Notes on the Geography of Zambia: Ndola
The Copperbelt, roaring into production about 1930, needed a commercial and administrative center. Ndola, established in 1909 along the line of the railroad built north from South Africa, was a logical choice.
The location was faintly known to the outside world as a spot on one of the slave-trading routes to the coast. The surviving emblem of that trade is a tree where slave caravans camped. The location is the intersection of Makoli, formerly Moffat, and Livingstone. Like most street names in Zambia, the name Moffat changed shortly after Independence. The name Livingstone survived, here and elsewhere, perhaps because Livingstone the man is remembered for his efforts to end slavery.
And here's the tree. A recently added memorial stone, which can't help nodding to the hotel that paid for it, is almost inaccessible behind the fence.
There was almost no town before the railroad, one of whose Garratt engines is parked across from the station. The boiler of the Garratts is on a middle section which can pivot between the engines at either end. The design looks odd but is well suited for narrow-gauge tracks (in this case Cape Gauge, 42 inches) and tight curves.
Here's the South Africa-style station, built by Rhodesian Railways, which was nationalized in Zambia in 1967, three years after independence: Southern Rhodesia was still white-ruled. Waiting for a train? Don't bother, though one apparently does come daily, with slow service (that's "slow" with three vowels) to Livingstone.
More likely, visitors come by road. Notice the picture of the slave tree? It's there, at the top of the city's shield.
Same road: it's the highway through the Copperbelt, and it's been very well upgraded by the Chinese. It's also been unbelievably downgraded by a blizzard of billboards.
Here's the culprit.
No billboards here at the Copperbelt's one commercial airport, with daily international service to Johannesburg, Addis Ababa, and Nairobi. One runway, concrete, sufficient for 737s.
It's a Sunday afternoon, which partly explains why President (formerly First Street) is so quiet. It's also on the edge of the town, however, and links the center to the quiescent train station. Why is it so wide? Pretensions? Ox teams? Mormons? Your guess.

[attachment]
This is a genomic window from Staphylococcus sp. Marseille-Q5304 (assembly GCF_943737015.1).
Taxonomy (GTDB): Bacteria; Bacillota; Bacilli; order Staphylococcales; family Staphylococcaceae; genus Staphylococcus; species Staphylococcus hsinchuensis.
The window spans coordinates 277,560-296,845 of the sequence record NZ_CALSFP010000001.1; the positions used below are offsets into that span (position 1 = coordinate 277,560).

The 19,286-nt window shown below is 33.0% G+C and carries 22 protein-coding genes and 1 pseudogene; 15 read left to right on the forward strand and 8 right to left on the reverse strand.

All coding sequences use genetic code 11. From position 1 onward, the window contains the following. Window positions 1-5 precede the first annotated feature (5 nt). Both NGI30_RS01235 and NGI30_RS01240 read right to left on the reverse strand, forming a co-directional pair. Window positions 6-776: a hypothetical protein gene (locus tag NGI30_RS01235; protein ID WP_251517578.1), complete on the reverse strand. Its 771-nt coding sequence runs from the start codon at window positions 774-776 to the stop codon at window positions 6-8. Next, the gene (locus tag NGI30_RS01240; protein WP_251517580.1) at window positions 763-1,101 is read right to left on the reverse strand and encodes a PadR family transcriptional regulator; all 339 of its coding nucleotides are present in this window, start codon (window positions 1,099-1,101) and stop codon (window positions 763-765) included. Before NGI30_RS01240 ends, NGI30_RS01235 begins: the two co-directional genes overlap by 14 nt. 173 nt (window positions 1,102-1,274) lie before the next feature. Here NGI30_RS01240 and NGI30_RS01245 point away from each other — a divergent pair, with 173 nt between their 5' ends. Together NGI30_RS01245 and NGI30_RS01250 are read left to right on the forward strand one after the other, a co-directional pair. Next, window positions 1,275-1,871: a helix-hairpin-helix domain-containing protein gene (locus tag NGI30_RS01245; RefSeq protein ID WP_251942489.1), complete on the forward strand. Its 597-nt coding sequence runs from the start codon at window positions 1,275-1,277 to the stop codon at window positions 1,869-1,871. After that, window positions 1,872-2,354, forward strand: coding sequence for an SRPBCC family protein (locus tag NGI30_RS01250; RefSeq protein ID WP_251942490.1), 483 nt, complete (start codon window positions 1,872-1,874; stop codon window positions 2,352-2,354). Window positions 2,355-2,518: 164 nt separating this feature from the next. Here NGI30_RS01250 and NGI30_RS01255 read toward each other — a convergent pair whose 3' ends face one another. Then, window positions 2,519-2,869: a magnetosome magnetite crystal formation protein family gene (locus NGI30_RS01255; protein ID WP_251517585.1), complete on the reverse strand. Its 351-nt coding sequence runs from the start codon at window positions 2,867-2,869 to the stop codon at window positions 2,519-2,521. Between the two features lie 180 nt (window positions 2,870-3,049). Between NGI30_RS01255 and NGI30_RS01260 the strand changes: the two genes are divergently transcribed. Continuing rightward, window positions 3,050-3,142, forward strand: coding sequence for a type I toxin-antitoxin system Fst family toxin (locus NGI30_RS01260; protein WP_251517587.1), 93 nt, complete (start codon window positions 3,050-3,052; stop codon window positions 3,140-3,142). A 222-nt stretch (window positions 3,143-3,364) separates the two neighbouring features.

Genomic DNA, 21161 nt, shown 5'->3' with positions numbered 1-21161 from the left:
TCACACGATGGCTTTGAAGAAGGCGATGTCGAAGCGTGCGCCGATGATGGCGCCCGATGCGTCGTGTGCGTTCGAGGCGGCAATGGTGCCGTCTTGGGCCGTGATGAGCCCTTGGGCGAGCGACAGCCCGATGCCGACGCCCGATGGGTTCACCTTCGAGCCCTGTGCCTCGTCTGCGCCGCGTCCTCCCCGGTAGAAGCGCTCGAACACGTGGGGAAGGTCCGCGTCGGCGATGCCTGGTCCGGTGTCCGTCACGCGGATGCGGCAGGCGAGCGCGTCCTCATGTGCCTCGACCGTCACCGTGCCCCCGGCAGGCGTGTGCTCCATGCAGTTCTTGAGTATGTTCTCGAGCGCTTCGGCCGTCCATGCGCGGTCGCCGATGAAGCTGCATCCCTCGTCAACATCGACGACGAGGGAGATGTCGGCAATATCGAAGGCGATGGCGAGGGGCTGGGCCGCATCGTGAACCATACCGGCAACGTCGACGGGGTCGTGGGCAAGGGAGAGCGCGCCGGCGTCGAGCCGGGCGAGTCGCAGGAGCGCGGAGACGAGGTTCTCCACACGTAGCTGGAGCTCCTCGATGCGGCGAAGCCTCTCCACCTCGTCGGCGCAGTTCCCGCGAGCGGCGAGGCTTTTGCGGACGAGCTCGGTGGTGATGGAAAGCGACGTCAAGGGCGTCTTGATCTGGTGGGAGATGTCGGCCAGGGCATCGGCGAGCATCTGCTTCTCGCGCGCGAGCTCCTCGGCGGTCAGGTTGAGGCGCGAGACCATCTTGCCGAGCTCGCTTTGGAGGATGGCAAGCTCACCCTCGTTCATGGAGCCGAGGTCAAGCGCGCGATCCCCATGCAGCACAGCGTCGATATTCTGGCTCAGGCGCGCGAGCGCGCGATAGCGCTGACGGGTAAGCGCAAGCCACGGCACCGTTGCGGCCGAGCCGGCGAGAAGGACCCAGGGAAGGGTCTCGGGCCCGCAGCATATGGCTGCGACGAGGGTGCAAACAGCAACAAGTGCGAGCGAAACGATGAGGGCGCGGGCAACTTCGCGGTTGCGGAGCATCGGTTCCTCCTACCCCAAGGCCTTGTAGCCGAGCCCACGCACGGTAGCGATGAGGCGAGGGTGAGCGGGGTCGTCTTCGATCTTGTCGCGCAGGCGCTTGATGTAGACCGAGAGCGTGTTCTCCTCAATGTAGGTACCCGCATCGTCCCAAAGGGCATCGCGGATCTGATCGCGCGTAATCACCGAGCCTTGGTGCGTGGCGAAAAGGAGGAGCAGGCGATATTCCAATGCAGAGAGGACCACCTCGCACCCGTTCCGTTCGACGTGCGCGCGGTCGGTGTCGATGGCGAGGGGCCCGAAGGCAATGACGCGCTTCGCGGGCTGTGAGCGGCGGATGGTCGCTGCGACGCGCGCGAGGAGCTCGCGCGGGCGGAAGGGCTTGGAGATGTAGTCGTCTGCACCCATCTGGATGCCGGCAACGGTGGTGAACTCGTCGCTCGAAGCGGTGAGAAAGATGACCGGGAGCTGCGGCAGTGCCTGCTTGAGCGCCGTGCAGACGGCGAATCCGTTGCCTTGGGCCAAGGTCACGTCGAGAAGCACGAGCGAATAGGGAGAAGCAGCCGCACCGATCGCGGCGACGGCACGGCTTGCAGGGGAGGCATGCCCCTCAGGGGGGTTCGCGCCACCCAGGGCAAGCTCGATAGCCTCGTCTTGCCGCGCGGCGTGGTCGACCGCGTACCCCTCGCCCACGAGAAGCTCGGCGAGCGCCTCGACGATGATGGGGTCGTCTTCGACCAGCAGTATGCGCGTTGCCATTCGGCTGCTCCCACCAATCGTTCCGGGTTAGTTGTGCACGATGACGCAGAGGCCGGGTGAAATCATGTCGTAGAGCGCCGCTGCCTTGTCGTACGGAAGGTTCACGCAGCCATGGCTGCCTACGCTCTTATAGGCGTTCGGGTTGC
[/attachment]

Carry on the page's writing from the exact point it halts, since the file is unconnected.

Here's Broadway, which for a couple of blocks is lined with the city's biggest office buildings, including Zamtel (yes, cell phones are ubiquitous) and Compensation House, the finned building dealing with injured miners. Dates? Maybe about 1960, in the last days of Northern Rhodesia.
A block to the south, this is the downtown hotel from that era. It's on Buteko (formerly King George) Avenue.
The other side of the street shows how modern buildings can age badly. The decay began with the collapse of copper prices in the 1970s and the near-simultaneous nationalization of the industry. Night has fallen more disastrously on other African countries, but conditions here have been grim enough.
The town has few old buildings built with an eye to style. Here's a Moderne exception at the intersection of President Avenue (formerly Cecil) at Maina Soko (formerly St. David's). The name Cecil of course refers to Rhodes.
Any bets about the purpose of this building, which hasn't changed since the days of the British? The location is on Independence Way (Queen Mary Avenue).
We can settle that quickly enough: it's the D.C.'s office, unchanged from the way it looked 50 years ago.
St. Andrew's Anglican Cathedral, on Blantyre Road (formerly St. George's) near Broadway. It was built in two stations, with the later addition of the high nave seen here in the background. The axis of the church was then rotated 90 degrees.
A watercolor of the original building.
Think we're in the bush? Think again. If somebody would cut the grass you'd have no doubts.
One bit of the grass has been very well tended. It's near that cross, familiar to anyone who's ever seen a Commonwealth War Graves cemetery.
Here you go, another for the collection.
As for the living, some were very comfortable in the old Northern Rhodesia. The paving hints at later decline.
So does the nasty fencing.
Here we are on Kasusu Road (formerly Cape Close). This is or was a very prosperous residential neighborhood.
A pair of lions try not to notice the pitiful street.
The same road leads to this, the Oval (its name is unchanged). Again, the neighborhood was and is prosperous, but now you can walk as fast as you can drive.
Still the Oval, this time a bit of village-Britain.
Security must be an issue. The location is Luneta Road (formerly Lanchester).
Still, there's money in town, and it shows up here on President (formerly Cecil) at a shopping center dominated (surprise!) by South African firms.
There's another center with a mall.
We're plugged in.
We're at the city's proudest retail center, the Jacaranda Mall.
Its supermarket. You're not impressed? Compare it with the shopping opportunities offered to blacks in the days of Northern Rhodesia, where "they stood in line out in the dust or rain in dark passageways on the side of or behind the shop, where a kind of peephole with a small ledge was built into the wall. Through this hatch they called out their wants, and merchandise was (if the white salesman inside chose to pay attention) pushed out to them through the slot." John Gunther, from whose Inside Africa this quote is taken, reported that the system was abolished at least in the Copperbelt towns early in 1954 (p. 633).
What's the staple food hereabouts? Try corn meal, served either sweet or savory. The brand (Antelope) refers not to the animal but to the Roan Antelope copper mine, about 20 miles to the west, at Luanshya.
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